Wednesday was yet another day of boxing fun and folly. There may be more colorful sports on the day of the actual competition. But there is none better than boxing during the run-up. These guys could make a turtle race sound like a Super Bowl.
Some of it was legitimate, even charming.
Viktor Postol of Ukraine, who will fight Terence Crawford of Omaha for the unified World Boxing Organization (WBO) / World Boxing Council (WBC)140-pound title here Saturday night at the MGM Grand Garden Arena, greeted reporters with the news that he was a new father, as of Tuesday.
“Twin boys,” he said, beaming.
Then, in the middle of the media session, his phone rang and soon everybody was looking, via Facetime, at a weary and smiling mom. There was Olga Postol, telling her husband from Ukraine, that the anesthesia was just starting to wear off.
He was quickly asked the usual sportswriter cliché question of whether or not this would affect him in any way in the ring Saturday night.
“It maybe gives me extra energy,” Postol said, “but I’m just happy that everybody (Olga and new sons Lukian and Timofey) is healthy. All I have to do now is win.”
Postol’s trainer, the famed Freddie Roach, weighed in on things by saying he measured his own confidence in his fighters by his willingness to make a bet on them. He said he would do that at the Sports Book on Postol.
“Odds against him are 6-1,” Roach said. “That’s outrageous.”
Crawford started his media session by assuring everybody he hated all interviews. Then he spent half an hour charming a room full of interviewers.
He has built a gym in North Omaha, and said he did that because, as a youngster, the closest one for him to use was downtown.
“I’d ride my bike down there,” he said, “and then, when I was done working out, I was too little and too tired — and it was too far — to ride it back home. So coaches drove me home.
“I work out in my gym now, but not at any set time. When I get there, the kids are just kind of fooling around. But when I start to work, they look at me and then they start to get to work. I need to be a role model. Kids need somebody to give them hope, to tell them they have some talent and some skills.”
He was quizzed about who taught him to switch, so effectively and often in mid-fight, from an orthodox right-handed fighting stance to a lefty approach.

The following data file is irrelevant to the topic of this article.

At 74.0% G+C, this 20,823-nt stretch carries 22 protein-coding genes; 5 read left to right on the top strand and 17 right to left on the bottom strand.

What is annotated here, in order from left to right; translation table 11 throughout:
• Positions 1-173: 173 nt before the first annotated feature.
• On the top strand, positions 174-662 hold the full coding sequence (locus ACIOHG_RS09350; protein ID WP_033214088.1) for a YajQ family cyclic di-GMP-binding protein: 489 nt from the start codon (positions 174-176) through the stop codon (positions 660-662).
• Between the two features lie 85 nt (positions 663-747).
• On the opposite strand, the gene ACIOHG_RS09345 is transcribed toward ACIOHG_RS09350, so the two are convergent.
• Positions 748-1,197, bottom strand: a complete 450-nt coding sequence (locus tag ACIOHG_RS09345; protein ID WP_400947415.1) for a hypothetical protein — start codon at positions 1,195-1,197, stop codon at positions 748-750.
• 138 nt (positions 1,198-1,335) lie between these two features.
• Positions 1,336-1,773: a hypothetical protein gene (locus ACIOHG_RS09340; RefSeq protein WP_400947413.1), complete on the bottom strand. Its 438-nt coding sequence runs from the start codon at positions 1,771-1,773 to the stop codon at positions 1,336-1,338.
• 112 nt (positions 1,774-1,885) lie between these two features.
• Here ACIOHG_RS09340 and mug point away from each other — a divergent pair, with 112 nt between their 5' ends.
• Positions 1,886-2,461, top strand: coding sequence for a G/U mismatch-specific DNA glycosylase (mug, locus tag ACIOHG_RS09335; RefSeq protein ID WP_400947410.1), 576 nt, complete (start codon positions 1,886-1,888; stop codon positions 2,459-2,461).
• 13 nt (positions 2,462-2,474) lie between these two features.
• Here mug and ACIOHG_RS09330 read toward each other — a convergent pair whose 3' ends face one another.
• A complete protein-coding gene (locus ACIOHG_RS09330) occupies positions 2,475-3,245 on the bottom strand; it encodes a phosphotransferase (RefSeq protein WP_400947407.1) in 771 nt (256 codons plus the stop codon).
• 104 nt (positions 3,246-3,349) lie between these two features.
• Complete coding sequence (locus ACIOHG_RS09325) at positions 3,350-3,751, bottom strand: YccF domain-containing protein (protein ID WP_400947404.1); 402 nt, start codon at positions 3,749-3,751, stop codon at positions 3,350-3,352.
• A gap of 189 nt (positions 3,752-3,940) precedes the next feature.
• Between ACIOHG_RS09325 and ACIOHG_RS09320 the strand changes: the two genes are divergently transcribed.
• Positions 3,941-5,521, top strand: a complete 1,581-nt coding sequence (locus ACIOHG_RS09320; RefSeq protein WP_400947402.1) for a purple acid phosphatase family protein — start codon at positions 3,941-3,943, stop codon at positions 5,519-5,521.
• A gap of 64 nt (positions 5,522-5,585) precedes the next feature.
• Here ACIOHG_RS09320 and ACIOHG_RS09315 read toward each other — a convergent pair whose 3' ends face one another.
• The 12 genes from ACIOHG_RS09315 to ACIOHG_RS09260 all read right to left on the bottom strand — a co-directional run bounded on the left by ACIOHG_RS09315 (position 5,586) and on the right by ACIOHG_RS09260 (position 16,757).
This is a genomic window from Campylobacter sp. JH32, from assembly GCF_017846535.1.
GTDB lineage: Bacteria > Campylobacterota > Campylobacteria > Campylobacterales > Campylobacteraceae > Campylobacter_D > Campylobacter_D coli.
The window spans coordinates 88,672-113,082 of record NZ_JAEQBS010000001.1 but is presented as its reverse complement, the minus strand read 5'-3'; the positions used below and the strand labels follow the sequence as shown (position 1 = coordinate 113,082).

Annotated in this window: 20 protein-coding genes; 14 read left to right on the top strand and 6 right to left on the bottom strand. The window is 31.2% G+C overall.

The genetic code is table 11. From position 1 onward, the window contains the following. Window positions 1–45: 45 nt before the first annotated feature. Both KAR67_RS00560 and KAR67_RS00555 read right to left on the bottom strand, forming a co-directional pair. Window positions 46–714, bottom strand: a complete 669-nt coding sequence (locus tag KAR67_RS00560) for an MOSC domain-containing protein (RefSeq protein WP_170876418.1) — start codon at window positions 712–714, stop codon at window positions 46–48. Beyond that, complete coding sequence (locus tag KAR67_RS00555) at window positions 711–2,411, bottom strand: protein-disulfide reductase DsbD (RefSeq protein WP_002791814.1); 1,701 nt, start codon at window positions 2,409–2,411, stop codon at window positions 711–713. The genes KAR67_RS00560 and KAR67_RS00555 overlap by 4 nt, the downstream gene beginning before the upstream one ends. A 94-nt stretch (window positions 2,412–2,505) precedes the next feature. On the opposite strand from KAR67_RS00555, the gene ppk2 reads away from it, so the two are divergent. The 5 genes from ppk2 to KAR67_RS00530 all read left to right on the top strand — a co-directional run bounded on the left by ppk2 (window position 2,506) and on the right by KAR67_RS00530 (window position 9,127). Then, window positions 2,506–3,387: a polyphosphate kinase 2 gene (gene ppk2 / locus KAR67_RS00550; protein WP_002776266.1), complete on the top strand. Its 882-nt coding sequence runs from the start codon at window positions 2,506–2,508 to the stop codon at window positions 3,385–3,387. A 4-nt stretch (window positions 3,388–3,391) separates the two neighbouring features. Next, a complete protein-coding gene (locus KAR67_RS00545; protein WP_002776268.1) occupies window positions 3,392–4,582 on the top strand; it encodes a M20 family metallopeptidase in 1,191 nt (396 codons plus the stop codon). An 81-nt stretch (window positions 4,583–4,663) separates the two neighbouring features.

“I taught myself,” he said. “The first time I did it in training, my coach yelled at me. Then I did it again and he yelled at me again. Then we got into fights and I did it and he yelled at me, but it worked and he saw that. Pretty soon, he said we need to work that into our training sessions.”
But it was left to the master of all boxing ceremonies, Top Rank Promotions Chief Executive Bob Arum, to top it all, as he always does. Wednesday of big fight week is also always final news conference day. Which means Arum has a podium and an audience. Only God knows what will ensue.
It always starts fairly innocently, with introductions of hotel officials and HBO officials and other boxing dignitaries. You always think, about halfway through, that this time has a chance to be normal, maybe even boring.
But no. Never.
Bob Bennett, executive director of the Nevada Athletic Commission and one of several on the dais as sort of official window dressing, unknowingly gave Arum the little nudge he needed. Bennett spoke of good things going on in the sports he and his organization sanction and regulate and he made the serious mistake of tossing in mixed martial arts with boxing. His said both sports are now cooperating with drug testing programs.
Bennett yielded the microphone back to Arum, the volume turned up and lights on the soapbox got brighter. MMA is the most direct competitor that boxing has and Arum likes the sport like a five-year-old likes spinach. He said that drug testing was nice but not all that necessary because boxers don’t generally cheat. But as for MMA, “They aren’t concerned with drug testing. Why should they be? Their results come out after the fights. By then, everybody has their money.”
Then, with David Copperfield sleight of segue, he made it political.
“I’ll give you a little (New Jersey governor) Chris Christie here,” he said, gesturing above the audience like someone about to multiply bread and fishes: “Here. MMA. Guilty.”
He quickly made sure that everyone understood that his anger for Donald Trump supporter Christie was Christie’s Tuesday night convention speech attack against Arum’s longtime favorite, Hillary Clinton.
Arum was followed to the microphone by the president of the WBO, a Puerto Rican lawyer named Francisco Valcarcel, who said what many were thinking: “You are my hero, Bob Arum. If I say what you say, I am in prison.”
But in this state of Nevada, in this country of free speech, there was no holding back Arum. He ended the program with one last shot at Trump and the Republicans, referencing their decision to have MMA president Dana White speak at their national convention.
“Here we have this great intellectual analyst,” Arum said, sarcasm dripping, “opining on the state of our country.”
The proceedings wound down with more assurances that this would be a great fight and would certainly be worth HBO’s $49.95 pay-per-view price.